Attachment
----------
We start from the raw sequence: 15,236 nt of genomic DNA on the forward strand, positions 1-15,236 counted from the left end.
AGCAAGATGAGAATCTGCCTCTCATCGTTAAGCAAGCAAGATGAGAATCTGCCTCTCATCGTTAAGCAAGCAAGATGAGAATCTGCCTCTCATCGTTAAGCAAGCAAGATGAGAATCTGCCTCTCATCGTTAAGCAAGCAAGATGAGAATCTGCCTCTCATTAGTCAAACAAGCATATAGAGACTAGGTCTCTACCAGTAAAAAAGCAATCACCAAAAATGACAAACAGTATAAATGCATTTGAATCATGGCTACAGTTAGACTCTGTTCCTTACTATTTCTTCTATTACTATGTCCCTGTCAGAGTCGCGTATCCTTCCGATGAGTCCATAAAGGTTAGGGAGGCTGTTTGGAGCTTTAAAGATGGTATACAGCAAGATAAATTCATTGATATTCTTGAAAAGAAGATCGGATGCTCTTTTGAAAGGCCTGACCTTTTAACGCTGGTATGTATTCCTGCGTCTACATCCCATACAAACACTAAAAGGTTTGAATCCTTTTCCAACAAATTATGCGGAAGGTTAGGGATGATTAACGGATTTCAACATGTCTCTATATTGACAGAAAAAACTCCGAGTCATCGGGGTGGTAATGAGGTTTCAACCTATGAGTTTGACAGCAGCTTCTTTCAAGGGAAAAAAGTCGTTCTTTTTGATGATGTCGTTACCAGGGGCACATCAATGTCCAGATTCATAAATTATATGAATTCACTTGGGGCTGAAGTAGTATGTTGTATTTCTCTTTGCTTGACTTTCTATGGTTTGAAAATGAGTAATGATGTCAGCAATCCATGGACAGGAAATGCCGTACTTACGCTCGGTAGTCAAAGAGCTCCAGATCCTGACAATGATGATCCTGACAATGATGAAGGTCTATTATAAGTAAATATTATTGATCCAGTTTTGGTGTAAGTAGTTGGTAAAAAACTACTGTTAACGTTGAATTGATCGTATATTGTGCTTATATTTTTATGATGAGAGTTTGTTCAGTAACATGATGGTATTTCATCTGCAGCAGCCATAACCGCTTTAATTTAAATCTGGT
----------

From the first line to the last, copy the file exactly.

We start from the raw sequence: 15,236 nt of genomic DNA on the forward strand, positions 1-15,236 counted from the left end.
AGCAAGATGAGAATCTGCCTCTCATCGTTAAGCAAGCAAGATGAGAATCTGCCTCTCATCGTTAAGCAAGCAAGATGAGAATCTGCCTCTCATCGTTAAGCAAGCAAGATGAGAATCTGCCTCTCATCGTTAAGCAAGCAAGATGAGAATCTGCCTCTCATTAGTCAAACAAGCATATAGAGACTAGGTCTCTACCAGTAAAAAAGCAATCACCAAAAATGACAAACAGTATAAATGCATTTGAATCATGGCTACAGTTAGACTCTGTTCCTTACTATTTCTTCTATTACTATGTCCCTGTCAGAGTCGCGTATCCTTCCGATGAGTCCATAAAGGTTAGGGAGGCTGTTTGGAGCTTTAAAGATGGTATACAGCAAGATAAATTCATTGATATTCTTGAAAAGAAGATCGGATGCTCTTTTGAAAGGCCTGACCTTTTAACGCTGGTATGTATTCCTGCGTCTACATCCCATACAAACACTAAAAGGTTTGAATCCTTTTCCAACAAATTATGCGGAAGGTTAGGGATGATTAACGGATTTCAACATGTCTCTATATTGACAGAAAAAACTCCGAGTCATCGGGGTGGTAATGAGGTTTCAACCTATGAGTTTGACAGCAGCTTCTTTCAAGGGAAAAAAGTCGTTCTTTTTGATGATGTCGTTACCAGGGGCACATCAATGTCCAGATTCATAAATTATATGAATTCACTTGGGGCTGAAGTAGTATGTTGTATTTCTCTTTGCTTGACTTTCTATGGTTTGAAAATGAGTAATGATGTCAGCAATCCATGGACAGGAAATGCCGTACTTACGCTCGGTAGTCAAAGAGCTCCAGATCCTGACAATGATGATCCTGACAATGATGAAGGTCTATTATAAGTAAATATTATTGATCCAGTTTTGGTGTAAGTAGTTGGTAAAAAACTACTGTTAACGTTGAATTGATCGTATATTGTGCTTATATTTTTATGATGAGAGTTTGTTCAGTAACATGATGGTATTTCATCTGCAGCAGCCATAACCGCTTTAATTTAAATCTGGT